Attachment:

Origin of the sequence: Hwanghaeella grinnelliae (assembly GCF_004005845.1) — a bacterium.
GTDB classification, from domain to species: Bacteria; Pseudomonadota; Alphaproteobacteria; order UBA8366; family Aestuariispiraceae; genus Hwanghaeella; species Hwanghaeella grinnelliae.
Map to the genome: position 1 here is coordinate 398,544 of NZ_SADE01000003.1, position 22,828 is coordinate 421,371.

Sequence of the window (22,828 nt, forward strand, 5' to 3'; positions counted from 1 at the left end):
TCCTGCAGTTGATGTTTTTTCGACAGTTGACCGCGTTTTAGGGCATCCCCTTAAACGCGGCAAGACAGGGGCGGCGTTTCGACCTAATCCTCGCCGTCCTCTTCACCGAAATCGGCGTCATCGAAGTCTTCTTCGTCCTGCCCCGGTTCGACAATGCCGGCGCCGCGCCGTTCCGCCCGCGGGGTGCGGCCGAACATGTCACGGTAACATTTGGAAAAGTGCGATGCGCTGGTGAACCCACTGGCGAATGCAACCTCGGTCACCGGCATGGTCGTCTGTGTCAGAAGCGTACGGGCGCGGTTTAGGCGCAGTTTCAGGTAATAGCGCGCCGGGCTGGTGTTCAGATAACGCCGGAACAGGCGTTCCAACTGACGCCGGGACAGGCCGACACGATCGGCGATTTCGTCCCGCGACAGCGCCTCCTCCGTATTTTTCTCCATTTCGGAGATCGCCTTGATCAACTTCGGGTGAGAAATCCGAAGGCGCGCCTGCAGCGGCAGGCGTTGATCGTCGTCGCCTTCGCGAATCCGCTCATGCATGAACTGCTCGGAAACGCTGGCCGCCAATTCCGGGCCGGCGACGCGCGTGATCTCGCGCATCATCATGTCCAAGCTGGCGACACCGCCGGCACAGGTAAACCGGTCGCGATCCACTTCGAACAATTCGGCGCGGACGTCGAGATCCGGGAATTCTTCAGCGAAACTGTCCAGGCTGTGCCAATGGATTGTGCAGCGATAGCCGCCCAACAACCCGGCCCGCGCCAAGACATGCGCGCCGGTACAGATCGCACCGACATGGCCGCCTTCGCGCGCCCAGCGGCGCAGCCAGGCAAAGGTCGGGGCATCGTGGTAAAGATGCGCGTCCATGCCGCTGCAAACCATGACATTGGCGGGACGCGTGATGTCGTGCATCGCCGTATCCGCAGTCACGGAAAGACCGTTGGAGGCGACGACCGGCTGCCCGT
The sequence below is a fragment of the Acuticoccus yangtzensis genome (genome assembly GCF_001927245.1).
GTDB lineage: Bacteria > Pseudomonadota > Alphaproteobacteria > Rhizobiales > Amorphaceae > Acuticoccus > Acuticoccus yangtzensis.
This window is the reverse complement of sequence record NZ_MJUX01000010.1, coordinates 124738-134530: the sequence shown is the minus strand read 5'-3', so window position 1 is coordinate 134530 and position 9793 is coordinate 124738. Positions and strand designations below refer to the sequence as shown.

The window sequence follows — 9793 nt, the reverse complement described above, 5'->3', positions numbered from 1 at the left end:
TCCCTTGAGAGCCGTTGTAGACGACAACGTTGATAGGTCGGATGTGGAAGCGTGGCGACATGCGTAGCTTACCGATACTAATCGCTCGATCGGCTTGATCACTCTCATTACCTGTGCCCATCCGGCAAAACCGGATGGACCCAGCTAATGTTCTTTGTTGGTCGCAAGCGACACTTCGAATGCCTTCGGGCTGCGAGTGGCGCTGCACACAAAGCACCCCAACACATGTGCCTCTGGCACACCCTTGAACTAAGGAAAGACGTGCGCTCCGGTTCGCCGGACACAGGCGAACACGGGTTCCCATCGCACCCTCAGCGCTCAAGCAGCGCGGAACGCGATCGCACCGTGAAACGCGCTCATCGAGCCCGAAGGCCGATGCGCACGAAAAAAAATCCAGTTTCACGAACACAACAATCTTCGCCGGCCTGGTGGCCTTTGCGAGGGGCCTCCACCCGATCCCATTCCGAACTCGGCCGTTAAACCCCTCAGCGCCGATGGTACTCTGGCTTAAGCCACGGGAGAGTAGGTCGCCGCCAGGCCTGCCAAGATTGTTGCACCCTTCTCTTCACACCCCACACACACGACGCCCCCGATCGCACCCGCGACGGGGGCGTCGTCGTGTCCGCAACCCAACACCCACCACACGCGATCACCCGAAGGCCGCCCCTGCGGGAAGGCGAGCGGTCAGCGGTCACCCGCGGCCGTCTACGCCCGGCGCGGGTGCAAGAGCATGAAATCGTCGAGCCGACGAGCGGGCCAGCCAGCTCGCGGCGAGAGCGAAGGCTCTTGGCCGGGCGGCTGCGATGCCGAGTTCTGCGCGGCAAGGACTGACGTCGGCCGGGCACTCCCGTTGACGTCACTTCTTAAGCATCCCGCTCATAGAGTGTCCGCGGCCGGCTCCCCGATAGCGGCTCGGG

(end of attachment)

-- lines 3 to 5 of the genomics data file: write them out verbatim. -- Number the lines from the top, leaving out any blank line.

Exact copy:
Map to the genome: position 1 here is coordinate 398,544 of NZ_SADE01000003.1, position 22,828 is coordinate 421,371.

Sequence of the window (22,828 nt, forward strand, 5' to 3'; positions counted from 1 at the left end):
TCCTGCAGTTGATGTTTTTTCGACAGTTGACCGCGTTTTAGGGCATCCCCTTAAACGCGGCAAGACAGGGGCGGCGTTTCGACCTAATCCTCGCCGTCCTCTTCACCGAAATCGGCGTCATCGAAGTCTTCTTCGTCCTGCCCCGGTTCGACAATGCCGGCGCCGCGCCGTTCCGCCCGCGGGGTGCGGCCGAACATGTCACGGTAACATTTGGAAAAGTGCGATGCGCTGGTGAACCCACTGGCGAATGCAACCTCGGTCACCGGCATGGTCGTCTGTGTCAGAAGCGTACGGGCGCGGTTTAGGCGCAGTTTCAGGTAATAGCGCGCCGGGCTGGTGTTCAGATAACGCCGGAACAGGCGTTCCAACTGACGCCGGGACAGGCCGACACGATCGGCGATTTCGTCCCGCGACAGCGCCTCCTCCGTATTTTTCTCCATTTCGGAGATCGCCTTGATCAACTTCGGGTGAGAAATCCGAAGGCGCGCCTGCAGCGGCAGGCGTTGATCGTCGTCGCCTTCGCGAATCCGCTCATGCATGAACTGCTCGGAAACGCTGGCCGCCAATTCCGGGCCGGCGACGCGCGTGATCTCGCGCATCATCATGTCCAAGCTGGCGACACCGCCGGCACAGGTAAACCGGTCGCGATCCACTTCGAACAATTCGGCGCGGACGTCGAGATCCGGGAATTCTTCAGCGAAACTGTCCAGGCTGTGCCAATGGATTGTGCAGCGATAGCCGCCCAACAACCCGGCCCGCGCCAAGACATGCGCGCCGGTACAGATCGCACCGACATGGCCGCCTTCGCGCGCCCAGCGGCGCAGCCAGGCAAAGGTCGGGGCATCGTGGTAAAGATGCGCGTCCATGCCGCTGCAAACCATGACATTGGCGGGACGCGTGATGTCGTGCATCGCCGTATCCGCAGTCACGGAAAGACCGTTGGAGGCGACGACCGGCTGCCCGT